* In March, 1851, an act was passed by the Legislature of Ohio to remedy such defects in conveyances, by which this technical distinction under the common law has been abolished.
The years 1819 and 1820, to 1826, were the dullest years on Columbus. But soon after this Columbus began to look up again. The location of the national road and the Columbus feeder to the Ohio Canal gave an impetus to improvements, and by the year 1830, the prices of property and the improvements of the town have very considerably advanced.
Although Columbus always possessed a reasonable amount of wealth and of money-makng talent, the attention of its capitalists never was until of late years much turned towards manufacturing, but more directed to speculating upon the productions of others, by buying, selling, etc., than to creating new or additional wealth. The early efforts in the way of mills and manufactories, further than the common branches of mechanism, generally failed, either for want of capital or want of judgment and skill in their construction and management. The first mill erected within our present city limits was a saw mill on the Scioto, some ten or fifteen rods below where the Penitentiary now is, in 1813, by John Shields and Richard Courtney. It passed through several hands in a few years — was considered a good property, but soon went to ruin, and for the last twenty years or more not a vestige of its remains has been perceivable.
About the year 1816, the same John Shields erected
a flouring mill, on the run at the south-west corner of the town, a few rods west of Ball's tannery. The water was brought from east of High street in a race along the side of the bank, near the south end of Hoster's brewery, and let on to an overshot wheel. This mill, after standing some twelve or fifteen years, and being owned by several individuals in succession, was suffered to go to ruin, and there have been no remains of it perceivable for many years.
Along this hollow have been in succession a number of breweries, distilleries, tanyards and ashery, that have disappeared.At the present time there are two large breweries, one owned by Messrs. Hoster & Silbernagle, and the other by John Blenkner, and some three or four tanneries.
In 1819, Moses Jewett, Caleb Houston, and John E. Bakererected on the Scioto, just above Rich street, a saw mill upon a new patent plan. The saw was circular, and was to cut constantly ahead with no back strokes. It was an experiment, and cost them a good deal, without ever answering any valuable purpose.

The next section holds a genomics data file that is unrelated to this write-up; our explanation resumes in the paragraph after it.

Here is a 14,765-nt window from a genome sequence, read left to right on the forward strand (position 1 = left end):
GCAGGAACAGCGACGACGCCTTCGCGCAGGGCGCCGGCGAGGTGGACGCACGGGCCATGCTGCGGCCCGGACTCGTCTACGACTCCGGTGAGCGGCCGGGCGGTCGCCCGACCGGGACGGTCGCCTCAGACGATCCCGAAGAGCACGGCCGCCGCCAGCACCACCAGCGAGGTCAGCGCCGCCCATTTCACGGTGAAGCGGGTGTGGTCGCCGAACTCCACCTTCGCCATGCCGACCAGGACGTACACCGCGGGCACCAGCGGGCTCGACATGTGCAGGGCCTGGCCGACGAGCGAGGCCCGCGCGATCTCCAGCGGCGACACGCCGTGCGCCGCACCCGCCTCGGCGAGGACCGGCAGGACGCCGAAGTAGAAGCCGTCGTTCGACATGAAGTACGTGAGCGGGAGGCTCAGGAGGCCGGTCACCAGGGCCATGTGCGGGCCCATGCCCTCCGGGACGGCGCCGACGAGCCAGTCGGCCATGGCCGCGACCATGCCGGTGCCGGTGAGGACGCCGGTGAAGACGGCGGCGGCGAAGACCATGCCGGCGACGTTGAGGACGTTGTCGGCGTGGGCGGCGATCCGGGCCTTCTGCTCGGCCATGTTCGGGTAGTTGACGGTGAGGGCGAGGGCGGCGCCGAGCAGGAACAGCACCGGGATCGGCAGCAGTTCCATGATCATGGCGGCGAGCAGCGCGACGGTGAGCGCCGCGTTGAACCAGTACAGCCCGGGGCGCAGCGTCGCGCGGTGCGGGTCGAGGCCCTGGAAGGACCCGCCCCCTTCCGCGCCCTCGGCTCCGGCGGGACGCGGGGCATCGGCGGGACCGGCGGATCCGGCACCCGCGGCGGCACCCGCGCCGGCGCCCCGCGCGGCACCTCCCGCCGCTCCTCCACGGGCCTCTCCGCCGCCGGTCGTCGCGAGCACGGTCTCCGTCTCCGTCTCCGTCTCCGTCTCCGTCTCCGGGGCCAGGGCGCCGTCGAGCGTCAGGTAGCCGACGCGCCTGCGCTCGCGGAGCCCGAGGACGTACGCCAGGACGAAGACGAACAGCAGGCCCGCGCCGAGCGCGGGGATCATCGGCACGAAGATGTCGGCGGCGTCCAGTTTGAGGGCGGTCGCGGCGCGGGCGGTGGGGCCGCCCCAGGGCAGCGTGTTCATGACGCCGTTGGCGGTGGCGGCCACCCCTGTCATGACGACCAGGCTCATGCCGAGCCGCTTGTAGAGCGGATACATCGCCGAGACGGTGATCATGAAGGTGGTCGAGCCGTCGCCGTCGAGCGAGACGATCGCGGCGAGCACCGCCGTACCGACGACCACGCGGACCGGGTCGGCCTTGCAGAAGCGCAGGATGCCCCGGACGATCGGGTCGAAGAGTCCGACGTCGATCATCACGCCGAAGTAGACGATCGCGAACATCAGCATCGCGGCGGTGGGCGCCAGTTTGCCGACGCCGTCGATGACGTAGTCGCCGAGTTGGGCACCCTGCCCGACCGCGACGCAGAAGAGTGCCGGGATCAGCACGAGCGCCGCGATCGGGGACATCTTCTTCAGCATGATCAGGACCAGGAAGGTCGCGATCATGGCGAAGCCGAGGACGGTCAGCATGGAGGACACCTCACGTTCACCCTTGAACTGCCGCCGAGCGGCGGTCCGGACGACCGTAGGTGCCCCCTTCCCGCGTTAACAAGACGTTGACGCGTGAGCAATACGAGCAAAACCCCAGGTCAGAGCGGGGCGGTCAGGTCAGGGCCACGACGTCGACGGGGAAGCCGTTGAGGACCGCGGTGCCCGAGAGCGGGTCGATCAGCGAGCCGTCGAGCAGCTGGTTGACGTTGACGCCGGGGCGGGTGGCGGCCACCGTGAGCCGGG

In 1821, Col. Jewett and Judge hines commenced the manufacturing of cotton yarn by horse power in a frame building on Front street, between Rich and Friend; and after experimenting with that some time, and also with the circular saw in the mill, the spinning
machinery was removed into the mill, where the spinning was continued by water power a few years. But finally the whole concern was abandoned, and for near twenty years there has not been a vestige of the building to show where it stood. The frame on Front stree where they first commenced the cotton spinning was for many yearsknown as the "old factory."
About this time, Judge Hines having invented a machine for dressing hemp, in an unrotted state, in 1822 he and Wm. Bain constructed and put in operation one of the machines at the south-east corner of High street and South Public Lane. It was propelled by horse power, on a tread wheel. It after some time passed into the hands of Lafayett Tibbitts, who worked it until the fall of 1824, when he failed, and the whole concern went down.
About the year 1822, a woolen factory, for carding, spinning and weaving, was commenced by Ebenezer Thomas and others, on the west end of the lot now owned by Col. S. W. Andrews, corner of High and Noble streets. Ir was worked by hose power on a tread wheel. It passed through the hands of different owners, without profits to any. About the year 1834 or '35, the building and machinery were removed, and reërected by George Jeffries, on the west abutment of the canal dam, where it was worked by water power, some two or three years,
when the machinery was sold out by piece meal, under the hammer; and so ended that manufacturing establishment.